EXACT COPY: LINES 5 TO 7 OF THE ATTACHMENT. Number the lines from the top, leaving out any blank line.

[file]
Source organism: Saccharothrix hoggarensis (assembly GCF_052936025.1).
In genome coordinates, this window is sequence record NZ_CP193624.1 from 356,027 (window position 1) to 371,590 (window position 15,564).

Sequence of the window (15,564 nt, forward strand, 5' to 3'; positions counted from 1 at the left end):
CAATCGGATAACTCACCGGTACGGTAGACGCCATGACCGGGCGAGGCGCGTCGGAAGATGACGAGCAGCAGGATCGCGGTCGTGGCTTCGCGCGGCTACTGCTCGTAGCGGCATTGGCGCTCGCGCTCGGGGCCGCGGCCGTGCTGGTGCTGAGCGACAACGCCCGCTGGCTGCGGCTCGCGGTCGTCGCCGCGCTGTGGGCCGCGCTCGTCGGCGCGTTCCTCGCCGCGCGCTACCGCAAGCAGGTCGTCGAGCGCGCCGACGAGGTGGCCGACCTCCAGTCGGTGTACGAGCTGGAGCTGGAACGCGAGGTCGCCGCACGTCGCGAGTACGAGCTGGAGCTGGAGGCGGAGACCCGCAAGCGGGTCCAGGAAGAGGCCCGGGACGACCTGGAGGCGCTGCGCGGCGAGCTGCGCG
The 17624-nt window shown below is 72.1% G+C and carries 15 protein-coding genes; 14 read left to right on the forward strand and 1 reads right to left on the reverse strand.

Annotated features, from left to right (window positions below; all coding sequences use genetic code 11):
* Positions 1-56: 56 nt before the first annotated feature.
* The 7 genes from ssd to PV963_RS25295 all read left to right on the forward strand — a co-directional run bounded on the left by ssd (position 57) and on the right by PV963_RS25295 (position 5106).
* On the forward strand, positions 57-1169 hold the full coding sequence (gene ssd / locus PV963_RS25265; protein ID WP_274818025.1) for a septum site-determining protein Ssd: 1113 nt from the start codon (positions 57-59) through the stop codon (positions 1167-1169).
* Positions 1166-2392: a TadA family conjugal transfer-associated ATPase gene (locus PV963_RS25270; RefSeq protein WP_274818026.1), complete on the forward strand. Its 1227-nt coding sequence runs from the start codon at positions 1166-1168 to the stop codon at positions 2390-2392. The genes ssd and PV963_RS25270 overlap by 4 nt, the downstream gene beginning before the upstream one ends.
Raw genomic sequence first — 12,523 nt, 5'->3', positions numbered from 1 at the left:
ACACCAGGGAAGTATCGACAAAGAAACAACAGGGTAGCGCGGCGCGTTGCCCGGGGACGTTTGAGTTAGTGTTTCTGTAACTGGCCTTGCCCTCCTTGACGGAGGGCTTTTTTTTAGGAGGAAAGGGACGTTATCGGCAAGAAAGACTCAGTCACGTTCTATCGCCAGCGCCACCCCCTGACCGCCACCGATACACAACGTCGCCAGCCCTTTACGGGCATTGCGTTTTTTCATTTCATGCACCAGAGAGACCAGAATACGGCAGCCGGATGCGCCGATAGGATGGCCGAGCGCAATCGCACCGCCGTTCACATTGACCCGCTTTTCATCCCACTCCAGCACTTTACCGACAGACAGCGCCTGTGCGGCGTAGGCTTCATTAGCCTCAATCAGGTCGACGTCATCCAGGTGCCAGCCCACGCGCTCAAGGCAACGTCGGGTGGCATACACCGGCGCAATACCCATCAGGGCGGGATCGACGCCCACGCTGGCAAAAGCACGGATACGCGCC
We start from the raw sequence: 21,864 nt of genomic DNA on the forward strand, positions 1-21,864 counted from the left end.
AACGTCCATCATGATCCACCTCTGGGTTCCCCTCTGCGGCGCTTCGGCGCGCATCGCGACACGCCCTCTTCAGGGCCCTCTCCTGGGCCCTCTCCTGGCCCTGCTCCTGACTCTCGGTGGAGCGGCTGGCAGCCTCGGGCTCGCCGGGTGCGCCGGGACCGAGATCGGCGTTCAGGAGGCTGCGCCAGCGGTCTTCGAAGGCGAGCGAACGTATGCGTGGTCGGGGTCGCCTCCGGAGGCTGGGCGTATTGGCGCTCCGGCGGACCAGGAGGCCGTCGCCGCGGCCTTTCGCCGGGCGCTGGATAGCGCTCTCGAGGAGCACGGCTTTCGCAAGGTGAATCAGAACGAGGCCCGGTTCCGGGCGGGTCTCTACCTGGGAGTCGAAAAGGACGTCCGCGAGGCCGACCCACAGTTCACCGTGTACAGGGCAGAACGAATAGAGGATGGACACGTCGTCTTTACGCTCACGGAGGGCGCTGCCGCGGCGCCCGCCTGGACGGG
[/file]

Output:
The 17624-nt window shown below is 72.1% G+C and carries 15 protein-coding genes; 14 read left to right on the forward strand and 1 reads right to left on the reverse strand.

Annotated features, from left to right (window positions below; all coding sequences use genetic code 11):
* Positions 1-56: 56 nt before the first annotated feature.